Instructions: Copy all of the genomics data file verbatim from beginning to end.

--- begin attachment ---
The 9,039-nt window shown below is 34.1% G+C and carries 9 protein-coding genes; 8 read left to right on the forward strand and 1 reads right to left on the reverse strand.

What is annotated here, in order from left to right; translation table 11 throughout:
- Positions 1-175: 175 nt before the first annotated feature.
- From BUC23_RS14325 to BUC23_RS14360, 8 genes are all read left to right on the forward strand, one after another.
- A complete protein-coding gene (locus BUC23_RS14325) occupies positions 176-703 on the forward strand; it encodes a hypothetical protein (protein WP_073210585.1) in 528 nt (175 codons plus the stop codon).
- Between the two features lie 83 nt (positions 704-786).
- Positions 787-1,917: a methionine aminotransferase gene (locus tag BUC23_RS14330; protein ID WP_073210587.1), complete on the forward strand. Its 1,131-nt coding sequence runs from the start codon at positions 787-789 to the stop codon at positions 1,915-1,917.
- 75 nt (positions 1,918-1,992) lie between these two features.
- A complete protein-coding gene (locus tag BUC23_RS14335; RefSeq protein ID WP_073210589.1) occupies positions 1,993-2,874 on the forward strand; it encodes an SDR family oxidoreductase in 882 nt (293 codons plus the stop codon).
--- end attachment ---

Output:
The 9,039-nt window shown below is 34.1% G+C and carries 9 protein-coding genes; 8 read left to right on the forward strand and 1 reads right to left on the reverse strand.

What is annotated here, in order from left to right; translation table 11 throughout:
- Positions 1-175: 175 nt before the first annotated feature.
- From BUC23_RS14325 to BUC23_RS14360, 8 genes are all read left to right on the forward strand, one after another.
- A complete protein-coding gene (locus BUC23_RS14325) occupies positions 176-703 on the forward strand; it encodes a hypothetical protein (protein WP_073210585.1) in 528 nt (175 codons plus the stop codon).
- Between the two features lie 83 nt (positions 704-786).
- Positions 787-1,917: a methionine aminotransferase gene (locus tag BUC23_RS14330; protein ID WP_073210587.1), complete on the forward strand. Its 1,131-nt coding sequence runs from the start codon at positions 787-789 to the stop codon at positions 1,915-1,917.
- 75 nt (positions 1,918-1,992) lie between these two features.
- A complete protein-coding gene (locus tag BUC23_RS14335; RefSeq protein ID WP_073210589.1) occupies positions 1,993-2,874 on the forward strand; it encodes an SDR family oxidoreductase in 882 nt (293 codons plus the stop codon).